Two ships have left a Ukrainian Black Sea port carrying grain this September, as part of Kyiv’s pursuit of overcoming Russia’s naval blockade.
The first of the two ships, named Resilient Africa, set off on what Ukraine calls a new temporary humanitarian corridor with a cargo of 3,000 tonnes on 19 September.
The second, more recent, vessel to voyage across the route was The Aroyat which “left the port Chornomorsk after loading 17,600 (metric tonnes of) Ukrainian wheat for Egypt,” said Minister of Infrastructure of Ukraine, Oleksandr Kubrakov.
The alternative route used by both ships travels around the western coast of the Black Sea, crossing Romanian and Bulgarian territorial waters thereby bypassing Russian warships.
According to the BBC, the Black Sea route was once used as a humanitarian corridor that allowed a passage for empty ships which had been trapped in Ukraine’s Black Sea ports since the conflict’s onset. Since Ukraine announced the route last month, five vessels have left.
Ukraine has also expanded its export trade corridors through shipping grain via Croatian seaports. Kyiv and Croatia made a preliminary agreement for Ukraine to move grain through Croatian ports on the Danube and the Adriatic Sea, said Foreign Minister, Dmytro Kuleba, during her visit to Zagreb.
Ukraine has also relied on the Danube River to export a growing amount of grain from Reni and Izmail.
Russia restricted Black Sea ports from Ukraine, among the world’s biggest exporters of grain, following the onset of the conflict in 2022. While Ukraine accused Russia of leveraging global food supplies for their own geopolitical gain, Moscow argued that the ports could be means of handling weapons.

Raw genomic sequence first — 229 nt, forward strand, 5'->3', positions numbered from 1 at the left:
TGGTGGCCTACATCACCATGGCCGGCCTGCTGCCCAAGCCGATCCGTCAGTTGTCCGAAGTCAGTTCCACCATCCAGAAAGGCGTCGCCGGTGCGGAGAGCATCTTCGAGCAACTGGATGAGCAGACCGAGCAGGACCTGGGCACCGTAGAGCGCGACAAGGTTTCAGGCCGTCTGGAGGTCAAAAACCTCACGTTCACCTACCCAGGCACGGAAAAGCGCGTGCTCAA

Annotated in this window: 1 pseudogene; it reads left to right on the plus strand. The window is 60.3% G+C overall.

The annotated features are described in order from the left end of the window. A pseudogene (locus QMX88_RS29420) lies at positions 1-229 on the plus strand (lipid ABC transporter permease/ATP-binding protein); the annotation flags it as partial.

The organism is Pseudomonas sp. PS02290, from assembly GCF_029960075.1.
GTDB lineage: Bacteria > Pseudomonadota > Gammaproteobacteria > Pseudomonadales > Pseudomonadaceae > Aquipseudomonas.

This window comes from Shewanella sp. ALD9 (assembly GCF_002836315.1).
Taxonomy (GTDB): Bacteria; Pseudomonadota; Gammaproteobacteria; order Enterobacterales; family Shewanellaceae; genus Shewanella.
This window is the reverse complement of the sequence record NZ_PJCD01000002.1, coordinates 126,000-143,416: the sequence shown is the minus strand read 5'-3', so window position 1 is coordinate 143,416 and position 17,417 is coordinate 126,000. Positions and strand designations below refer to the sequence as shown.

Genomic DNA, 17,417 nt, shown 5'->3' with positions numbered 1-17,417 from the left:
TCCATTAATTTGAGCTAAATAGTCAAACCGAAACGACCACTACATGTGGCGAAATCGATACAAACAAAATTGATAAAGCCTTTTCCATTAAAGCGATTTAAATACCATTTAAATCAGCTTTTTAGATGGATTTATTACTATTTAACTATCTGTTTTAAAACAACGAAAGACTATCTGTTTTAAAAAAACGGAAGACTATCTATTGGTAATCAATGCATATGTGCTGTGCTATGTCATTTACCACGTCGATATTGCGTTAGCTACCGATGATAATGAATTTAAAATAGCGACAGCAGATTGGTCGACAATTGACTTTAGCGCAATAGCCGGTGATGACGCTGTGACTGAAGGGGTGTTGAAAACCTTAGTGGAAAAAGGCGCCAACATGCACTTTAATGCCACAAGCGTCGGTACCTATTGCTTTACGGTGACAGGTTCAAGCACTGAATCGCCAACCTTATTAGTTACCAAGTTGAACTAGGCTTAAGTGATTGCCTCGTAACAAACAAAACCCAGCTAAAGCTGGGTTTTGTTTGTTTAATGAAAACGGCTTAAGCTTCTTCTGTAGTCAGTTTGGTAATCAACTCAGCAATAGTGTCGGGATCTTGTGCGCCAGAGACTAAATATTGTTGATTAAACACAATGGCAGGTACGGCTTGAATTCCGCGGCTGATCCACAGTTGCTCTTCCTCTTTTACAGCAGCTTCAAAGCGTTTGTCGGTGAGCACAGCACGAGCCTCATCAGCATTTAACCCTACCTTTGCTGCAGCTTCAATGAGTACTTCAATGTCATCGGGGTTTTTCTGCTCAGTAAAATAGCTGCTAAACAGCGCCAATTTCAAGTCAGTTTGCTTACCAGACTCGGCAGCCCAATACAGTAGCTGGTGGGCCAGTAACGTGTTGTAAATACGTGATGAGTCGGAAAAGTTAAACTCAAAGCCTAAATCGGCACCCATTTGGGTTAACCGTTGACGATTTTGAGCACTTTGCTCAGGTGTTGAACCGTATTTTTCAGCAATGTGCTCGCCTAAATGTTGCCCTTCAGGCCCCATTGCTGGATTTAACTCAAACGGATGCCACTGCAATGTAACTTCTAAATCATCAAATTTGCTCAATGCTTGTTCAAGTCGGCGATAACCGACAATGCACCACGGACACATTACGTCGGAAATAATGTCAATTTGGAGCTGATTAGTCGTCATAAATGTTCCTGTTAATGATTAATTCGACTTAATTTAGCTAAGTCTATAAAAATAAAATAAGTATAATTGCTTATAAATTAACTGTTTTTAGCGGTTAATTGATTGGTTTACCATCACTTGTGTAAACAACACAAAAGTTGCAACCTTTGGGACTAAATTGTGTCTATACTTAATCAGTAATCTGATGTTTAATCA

The ports were reopened from July 2022, however, following a UN-brokered grain deal that permitted Russia to inspect ships for arms. Russia has since reimposed the naval blockade this past summer, claiming that the deal was unilaterally beneficial for Kyiv as Moscow felt its demands were being ignored.
Russian President, Vladimir Putin, argued that the agreement had “lost its meaning”, adding that the essence of the deal held great humanitarian significance that “the West has completely emasculated and perverted” through leveraging the grain deal as a political tool.
Odesa’s three seaports, including Chornomorsk, played a significant role in shipping tens of millions of tons of grain during Russia’s invasion while UN-brokered deal was in force.
Kyiv has also exported grain to Europe by road and rail, going through nearby countries including Romania and Moldova, reported the BBC. This mode of transportation, however, is slower and costlier compared to using ships.
The BBC further noted that a major challenge is the difference in rail track sizes between Ukraine and EU countries, requiring grain to be physically moved from one type of train wagon to another when entering the EU.